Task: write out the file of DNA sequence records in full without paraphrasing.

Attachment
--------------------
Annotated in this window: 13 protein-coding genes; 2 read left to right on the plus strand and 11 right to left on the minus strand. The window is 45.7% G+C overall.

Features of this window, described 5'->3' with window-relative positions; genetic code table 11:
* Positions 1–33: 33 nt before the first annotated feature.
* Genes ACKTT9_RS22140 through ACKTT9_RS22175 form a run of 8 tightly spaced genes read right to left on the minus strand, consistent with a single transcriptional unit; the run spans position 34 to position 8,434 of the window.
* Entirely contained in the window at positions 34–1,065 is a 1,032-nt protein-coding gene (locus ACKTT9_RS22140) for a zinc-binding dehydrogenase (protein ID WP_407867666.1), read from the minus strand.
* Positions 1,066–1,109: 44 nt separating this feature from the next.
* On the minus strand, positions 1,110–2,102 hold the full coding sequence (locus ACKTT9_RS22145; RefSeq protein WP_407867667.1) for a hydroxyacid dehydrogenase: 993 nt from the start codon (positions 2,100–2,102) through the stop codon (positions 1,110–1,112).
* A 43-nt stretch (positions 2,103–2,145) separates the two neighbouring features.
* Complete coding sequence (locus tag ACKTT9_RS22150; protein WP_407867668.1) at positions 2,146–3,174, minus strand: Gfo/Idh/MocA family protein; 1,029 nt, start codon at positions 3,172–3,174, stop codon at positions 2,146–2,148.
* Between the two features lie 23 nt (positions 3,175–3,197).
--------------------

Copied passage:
Annotated in this window: 13 protein-coding genes; 2 read left to right on the plus strand and 11 right to left on the minus strand. The window is 45.7% G+C overall.

Features of this window, described 5'->3' with window-relative positions; genetic code table 11:
* Positions 1–33: 33 nt before the first annotated feature.
* Genes ACKTT9_RS22140 through ACKTT9_RS22175 form a run of 8 tightly spaced genes read right to left on the minus strand, consistent with a single transcriptional unit; the run spans position 34 to position 8,434 of the window.
* Entirely contained in the window at positions 34–1,065 is a 1,032-nt protein-coding gene (locus ACKTT9_RS22140) for a zinc-binding dehydrogenase (protein ID WP_407867666.1), read from the minus strand.
* Positions 1,066–1,109: 44 nt separating this feature from the next.
* On the minus strand, positions 1,110–2,102 hold the full coding sequence (locus ACKTT9_RS22145; RefSeq protein WP_407867667.1) for a hydroxyacid dehydrogenase: 993 nt from the start codon (positions 2,100–2,102) through the stop codon (positions 1,110–1,112).
* A 43-nt stretch (positions 2,103–2,145) separates the two neighbouring features.
* Complete coding sequence (locus tag ACKTT9_RS22150; protein WP_407867668.1) at positions 2,146–3,174, minus strand: Gfo/Idh/MocA family protein; 1,029 nt, start codon at positions 3,172–3,174, stop codon at positions 2,146–2,148.
* Between the two features lie 23 nt (positions 3,175–3,197).